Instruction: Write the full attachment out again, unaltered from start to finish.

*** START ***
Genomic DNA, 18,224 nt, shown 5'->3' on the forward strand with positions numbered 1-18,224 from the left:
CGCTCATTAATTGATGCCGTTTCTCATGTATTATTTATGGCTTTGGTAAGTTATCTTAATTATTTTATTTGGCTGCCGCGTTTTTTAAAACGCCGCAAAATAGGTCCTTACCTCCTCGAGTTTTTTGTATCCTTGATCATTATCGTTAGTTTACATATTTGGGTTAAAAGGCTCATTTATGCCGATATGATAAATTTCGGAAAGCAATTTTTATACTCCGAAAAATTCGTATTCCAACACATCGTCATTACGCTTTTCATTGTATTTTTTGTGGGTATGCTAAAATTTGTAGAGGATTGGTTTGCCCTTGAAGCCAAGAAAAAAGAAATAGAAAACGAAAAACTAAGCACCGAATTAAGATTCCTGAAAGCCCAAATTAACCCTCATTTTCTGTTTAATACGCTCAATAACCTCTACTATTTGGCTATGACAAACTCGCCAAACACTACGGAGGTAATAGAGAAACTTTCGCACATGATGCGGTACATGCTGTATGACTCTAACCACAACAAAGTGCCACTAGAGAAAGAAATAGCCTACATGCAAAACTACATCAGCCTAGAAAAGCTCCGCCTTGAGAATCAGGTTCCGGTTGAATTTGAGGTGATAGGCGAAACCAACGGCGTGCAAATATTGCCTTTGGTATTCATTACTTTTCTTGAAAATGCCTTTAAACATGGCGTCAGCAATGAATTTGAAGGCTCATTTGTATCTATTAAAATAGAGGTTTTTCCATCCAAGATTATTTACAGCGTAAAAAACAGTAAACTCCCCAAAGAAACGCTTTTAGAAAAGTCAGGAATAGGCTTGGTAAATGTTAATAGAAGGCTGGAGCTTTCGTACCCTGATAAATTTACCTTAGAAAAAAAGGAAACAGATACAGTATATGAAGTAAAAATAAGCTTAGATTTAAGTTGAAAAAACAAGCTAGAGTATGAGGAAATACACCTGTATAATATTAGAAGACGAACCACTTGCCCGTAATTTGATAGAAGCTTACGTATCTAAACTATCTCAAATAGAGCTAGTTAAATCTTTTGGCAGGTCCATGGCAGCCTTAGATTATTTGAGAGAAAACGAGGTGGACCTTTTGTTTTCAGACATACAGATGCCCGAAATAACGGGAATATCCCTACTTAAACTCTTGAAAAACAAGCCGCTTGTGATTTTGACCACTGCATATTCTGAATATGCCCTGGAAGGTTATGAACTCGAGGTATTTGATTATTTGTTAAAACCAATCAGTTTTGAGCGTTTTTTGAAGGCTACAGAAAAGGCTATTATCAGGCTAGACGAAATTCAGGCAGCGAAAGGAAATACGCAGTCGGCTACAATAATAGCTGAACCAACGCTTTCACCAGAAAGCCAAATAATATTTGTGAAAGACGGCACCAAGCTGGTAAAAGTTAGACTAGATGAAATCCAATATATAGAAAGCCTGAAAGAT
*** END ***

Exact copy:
Genomic DNA, 18,224 nt, shown 5'->3' on the forward strand with positions numbered 1-18,224 from the left:
CGCTCATTAATTGATGCCGTTTCTCATGTATTATTTATGGCTTTGGTAAGTTATCTTAATTATTTTATTTGGCTGCCGCGTTTTTTAAAACGCCGCAAAATAGGTCCTTACCTCCTCGAGTTTTTTGTATCCTTGATCATTATCGTTAGTTTACATATTTGGGTTAAAAGGCTCATTTATGCCGATATGATAAATTTCGGAAAGCAATTTTTATACTCCGAAAAATTCGTATTCCAACACATCGTCATTACGCTTTTCATTGTATTTTTTGTGGGTATGCTAAAATTTGTAGAGGATTGGTTTGCCCTTGAAGCCAAGAAAAAAGAAATAGAAAACGAAAAACTAAGCACCGAATTAAGATTCCTGAAAGCCCAAATTAACCCTCATTTTCTGTTTAATACGCTCAATAACCTCTACTATTTGGCTATGACAAACTCGCCAAACACTACGGAGGTAATAGAGAAACTTTCGCACATGATGCGGTACATGCTGTATGACTCTAACCACAACAAAGTGCCACTAGAGAAAGAAATAGCCTACATGCAAAACTACATCAGCCTAGAAAAGCTCCGCCTTGAGAATCAGGTTCCGGTTGAATTTGAGGTGATAGGCGAAACCAACGGCGTGCAAATATTGCCTTTGGTATTCATTACTTTTCTTGAAAATGCCTTTAAACATGGCGTCAGCAATGAATTTGAAGGCTCATTTGTATCTATTAAAATAGAGGTTTTTCCATCCAAGATTATTTACAGCGTAAAAAACAGTAAACTCCCCAAAGAAACGCTTTTAGAAAAGTCAGGAATAGGCTTGGTAAATGTTAATAGAAGGCTGGAGCTTTCGTACCCTGATAAATTTACCTTAGAAAAAAAGGAAACAGATACAGTATATGAAGTAAAAATAAGCTTAGATTTAAGTTGAAAAAACAAGCTAGAGTATGAGGAAATACACCTGTATAATATTAGAAGACGAACCACTTGCCCGTAATTTGATAGAAGCTTACGTATCTAAACTATCTCAAATAGAGCTAGTTAAATCTTTTGGCAGGTCCATGGCAGCCTTAGATTATTTGAGAGAAAACGAGGTGGACCTTTTGTTTTCAGACATACAGATGCCCGAAATAACGGGAATATCCCTACTTAAACTCTTGAAAAACAAGCCGCTTGTGATTTTGACCACTGCATATTCTGAATATGCCCTGGAAGGTTATGAACTCGAGGTATTTGATTATTTGTTAAAACCAATCAGTTTTGAGCGTTTTTTGAAGGCTACAGAAAAGGCTATTATCAGGCTAGACGAAATTCAGGCAGCGAAAGGAAATACGCAGTCGGCTACAATAATAGCTGAACCAACGCTTTCACCAGAAAGCCAAATAATATTTGTGAAAGACGGCACCAAGCTGGTAAAAGTTAGACTAGATGAAATCCAATATATAGAAAGCCTGAAAGAT